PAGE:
Up almost 50 percent since his election and recently hitting fresh all-time highs, the S&P 500 index could be signaling expectations Trump may be reelected.
Stock Market Suggests Investor Confidence
The economy under Trump has shown few signs of slowing down. The economy gained 224,000 jobs in June, according to a monthly employment report released Friday. That brings monthly job growth for April, May, and June to an average 171,000 jobs.
Wages are also on an uptick, 3.1 percent up for hourly paid workers over the past year. But it is a soaring stock market, which Trump often alludes to, that could tip the 2020 presidential election in his favor. The Dow Jones Industrial Average set new records this week as the potential for an end to U.S.-China trade tensions emerged. Many also expect the Federal Reserve to lower interest rates to help keep the economy afloat.
Top White House economic advisor and Director of the United States National Economic Council Larry Kudlow said Friday that the recent stock rally and strong jobs report proved that Trump’s policies have fueled “a very strong prosperity cycle.”
Speaking to Bloomberg TV, Kudlow said:
“We have very good pro-growth policies, low taxes, deregulation, opening energy, trade reform. I think the incentives of our supply-side policies are working.”
Trump’s Economy Suggests a Likely Reelection
Presidents don’t tend to fail being reelected when the economy is strong. Despite the abrasive public persona and divisive approach to governing the Democrats are hopeful voters will focus on, a strong economy bodes well for any incumbent president.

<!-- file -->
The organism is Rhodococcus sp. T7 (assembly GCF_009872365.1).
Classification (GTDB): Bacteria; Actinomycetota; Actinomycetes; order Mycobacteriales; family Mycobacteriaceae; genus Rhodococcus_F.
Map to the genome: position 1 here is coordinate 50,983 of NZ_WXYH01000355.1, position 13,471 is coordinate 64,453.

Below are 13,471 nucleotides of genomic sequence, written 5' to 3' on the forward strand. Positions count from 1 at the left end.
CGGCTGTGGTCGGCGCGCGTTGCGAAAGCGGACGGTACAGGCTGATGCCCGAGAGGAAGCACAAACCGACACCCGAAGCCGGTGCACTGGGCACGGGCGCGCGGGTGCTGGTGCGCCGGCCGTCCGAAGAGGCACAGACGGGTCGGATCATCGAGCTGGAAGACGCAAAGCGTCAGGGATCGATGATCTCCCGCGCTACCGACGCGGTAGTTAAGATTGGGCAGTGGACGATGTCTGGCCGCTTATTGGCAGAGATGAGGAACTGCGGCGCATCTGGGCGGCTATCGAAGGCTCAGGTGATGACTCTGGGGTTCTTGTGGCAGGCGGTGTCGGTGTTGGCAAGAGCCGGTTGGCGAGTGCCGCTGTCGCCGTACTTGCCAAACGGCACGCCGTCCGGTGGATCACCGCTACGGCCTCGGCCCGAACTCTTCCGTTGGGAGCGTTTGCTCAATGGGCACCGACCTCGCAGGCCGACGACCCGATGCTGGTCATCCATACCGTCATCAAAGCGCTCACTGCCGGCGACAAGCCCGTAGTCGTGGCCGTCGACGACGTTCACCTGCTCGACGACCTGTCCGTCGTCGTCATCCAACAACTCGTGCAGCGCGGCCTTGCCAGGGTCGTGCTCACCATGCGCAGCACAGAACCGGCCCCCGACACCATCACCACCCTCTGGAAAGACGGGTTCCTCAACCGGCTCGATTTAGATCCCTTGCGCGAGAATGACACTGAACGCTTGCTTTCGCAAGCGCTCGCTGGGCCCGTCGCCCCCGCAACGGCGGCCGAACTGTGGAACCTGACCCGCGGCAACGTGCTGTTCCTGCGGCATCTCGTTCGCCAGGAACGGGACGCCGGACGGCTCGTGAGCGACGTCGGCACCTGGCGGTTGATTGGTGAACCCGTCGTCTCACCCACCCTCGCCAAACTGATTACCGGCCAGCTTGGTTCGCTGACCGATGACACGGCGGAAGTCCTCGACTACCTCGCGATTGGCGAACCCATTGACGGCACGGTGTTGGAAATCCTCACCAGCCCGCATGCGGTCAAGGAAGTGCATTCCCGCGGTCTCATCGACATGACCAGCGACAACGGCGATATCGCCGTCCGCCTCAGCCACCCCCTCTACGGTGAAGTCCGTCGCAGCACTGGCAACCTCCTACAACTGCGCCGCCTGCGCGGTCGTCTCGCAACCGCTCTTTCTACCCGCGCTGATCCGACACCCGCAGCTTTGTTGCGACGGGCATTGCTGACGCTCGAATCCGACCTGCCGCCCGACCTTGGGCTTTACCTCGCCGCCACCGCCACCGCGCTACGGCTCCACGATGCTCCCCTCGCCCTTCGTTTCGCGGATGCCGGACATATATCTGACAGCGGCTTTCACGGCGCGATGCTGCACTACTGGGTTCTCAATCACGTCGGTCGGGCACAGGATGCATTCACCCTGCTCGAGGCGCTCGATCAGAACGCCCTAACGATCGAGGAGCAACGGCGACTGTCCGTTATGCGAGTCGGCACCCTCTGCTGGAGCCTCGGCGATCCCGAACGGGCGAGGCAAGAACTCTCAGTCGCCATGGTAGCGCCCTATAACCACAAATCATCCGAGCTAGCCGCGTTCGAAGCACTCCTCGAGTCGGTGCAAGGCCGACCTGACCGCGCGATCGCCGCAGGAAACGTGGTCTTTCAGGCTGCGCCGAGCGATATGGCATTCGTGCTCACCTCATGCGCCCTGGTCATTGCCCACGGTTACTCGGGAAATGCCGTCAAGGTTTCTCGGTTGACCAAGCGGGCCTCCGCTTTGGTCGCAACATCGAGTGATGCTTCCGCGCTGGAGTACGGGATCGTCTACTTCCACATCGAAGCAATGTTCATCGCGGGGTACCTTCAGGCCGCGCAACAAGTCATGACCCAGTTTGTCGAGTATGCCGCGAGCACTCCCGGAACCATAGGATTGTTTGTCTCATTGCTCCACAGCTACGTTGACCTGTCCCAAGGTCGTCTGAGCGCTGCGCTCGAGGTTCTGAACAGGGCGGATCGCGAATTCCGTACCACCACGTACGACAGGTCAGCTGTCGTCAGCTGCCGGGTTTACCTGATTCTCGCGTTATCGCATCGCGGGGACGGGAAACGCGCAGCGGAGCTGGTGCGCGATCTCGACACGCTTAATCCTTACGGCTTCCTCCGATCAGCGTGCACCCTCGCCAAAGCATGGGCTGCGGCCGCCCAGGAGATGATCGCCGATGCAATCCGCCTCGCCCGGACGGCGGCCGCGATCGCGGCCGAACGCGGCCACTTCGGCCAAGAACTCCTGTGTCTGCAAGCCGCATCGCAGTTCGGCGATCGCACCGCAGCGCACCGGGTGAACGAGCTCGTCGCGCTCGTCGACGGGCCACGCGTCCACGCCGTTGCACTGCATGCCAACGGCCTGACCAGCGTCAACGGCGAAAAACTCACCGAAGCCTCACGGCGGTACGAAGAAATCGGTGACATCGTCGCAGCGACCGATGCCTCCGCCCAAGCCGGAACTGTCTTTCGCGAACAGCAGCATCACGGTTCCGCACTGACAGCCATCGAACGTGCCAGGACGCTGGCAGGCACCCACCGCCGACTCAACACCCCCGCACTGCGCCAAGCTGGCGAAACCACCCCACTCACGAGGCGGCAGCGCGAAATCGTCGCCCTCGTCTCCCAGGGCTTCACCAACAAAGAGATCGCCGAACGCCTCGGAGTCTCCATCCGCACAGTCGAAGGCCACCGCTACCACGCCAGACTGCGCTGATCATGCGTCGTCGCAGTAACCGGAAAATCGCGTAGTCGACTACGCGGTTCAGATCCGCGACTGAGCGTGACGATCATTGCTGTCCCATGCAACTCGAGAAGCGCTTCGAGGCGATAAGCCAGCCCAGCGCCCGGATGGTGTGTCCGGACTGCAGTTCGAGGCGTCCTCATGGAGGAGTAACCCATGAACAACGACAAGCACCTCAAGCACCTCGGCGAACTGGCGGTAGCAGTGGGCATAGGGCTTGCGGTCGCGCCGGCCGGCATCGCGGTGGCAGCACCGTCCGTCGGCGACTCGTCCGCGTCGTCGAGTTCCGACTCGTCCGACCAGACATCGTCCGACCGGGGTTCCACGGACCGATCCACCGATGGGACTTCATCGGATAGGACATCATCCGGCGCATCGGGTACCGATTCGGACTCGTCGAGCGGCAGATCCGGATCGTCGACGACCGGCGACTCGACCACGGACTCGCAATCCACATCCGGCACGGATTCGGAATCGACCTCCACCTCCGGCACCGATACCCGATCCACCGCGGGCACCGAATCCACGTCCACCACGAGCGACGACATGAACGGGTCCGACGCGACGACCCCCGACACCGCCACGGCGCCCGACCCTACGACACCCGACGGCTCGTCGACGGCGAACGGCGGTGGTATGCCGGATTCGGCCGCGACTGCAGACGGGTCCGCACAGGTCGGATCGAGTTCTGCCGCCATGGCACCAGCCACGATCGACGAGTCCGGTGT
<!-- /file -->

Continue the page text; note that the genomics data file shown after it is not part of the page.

The stock market, if not a bellwether, is clearly the signpost of a healthy economy. And Joe Biden’s weak debate performance may force Democratic hands and encourage the party to nominate a more progressive candidate such as Bernie Sanders or Kamala Harris to inspire the party’s base. In a healthy economy with a surging stock market, that could prove a miscalculation.
Trump recently tweeted that had a Democrat won the 2016 election, the market would be down 10,000 points from where it is now:
Had the opposition party (no, not the Media) won the election, the Stock Market would be down at least 10,000 points by now. We are heading up, up, up!
— Donald J. Trump (@realDonaldTrump) February 19, 2019
The president has also suggested that absent the four interest rate rises of 2018, the U.S. stock market would be 5,000 to 10,000 points higher.
He has also warned of an impending meltdown were he to lose in 2020, telling voters to expect a “market crash the likes of which has not been seen before.”
The Trump Economy is setting records, and has a long way up to go….However, if anyone but me takes over in 2020 (I know the competition very well), there will be a Market Crash the likes of which has not been seen before! KEEP AMERICA GREAT
— Donald J. Trump (@realDonaldTrump) June 15, 2019
Fear and Loathing in the White House
He probably needs to rely less on fear-mongering and base his campaign on the strength of the economy. Indeed, throughout much of his presidency, he has pointed to the stock market as a gauge of his success. As Chris Rupkey, the chief financial economist at MUFG Union Bank NA, said in an email:
“We have never had a president so aware of where the stock market is and how much it is up or down on the year.”
Trump’s reelection campaign is now well underway, with stoking fears of a market meltdown one of the ideas the campaign is testing. But while Trump has become associated with a strong economy and a soaring stock market, indices prove markets fared far better under the Obama administration.
Under Obama, the S&P 500 grew by over 56 percent, with the Dow Jones Industrials Average up by over 50 percent and the Nasdaq up a whopping 92 percent. For Trump, the equivalent figures are far less flattering: 21.4 percent for the S&P 500, 25.2 percent for the Dow, and 34.2 percent for Nasdaq.
Nevertheless, solid economic stewardship is likely to form the backbone of Trump’s reelection campaign. And with the S&P hitting fresh all-time highs, the headline figures support the incumbent on that premise.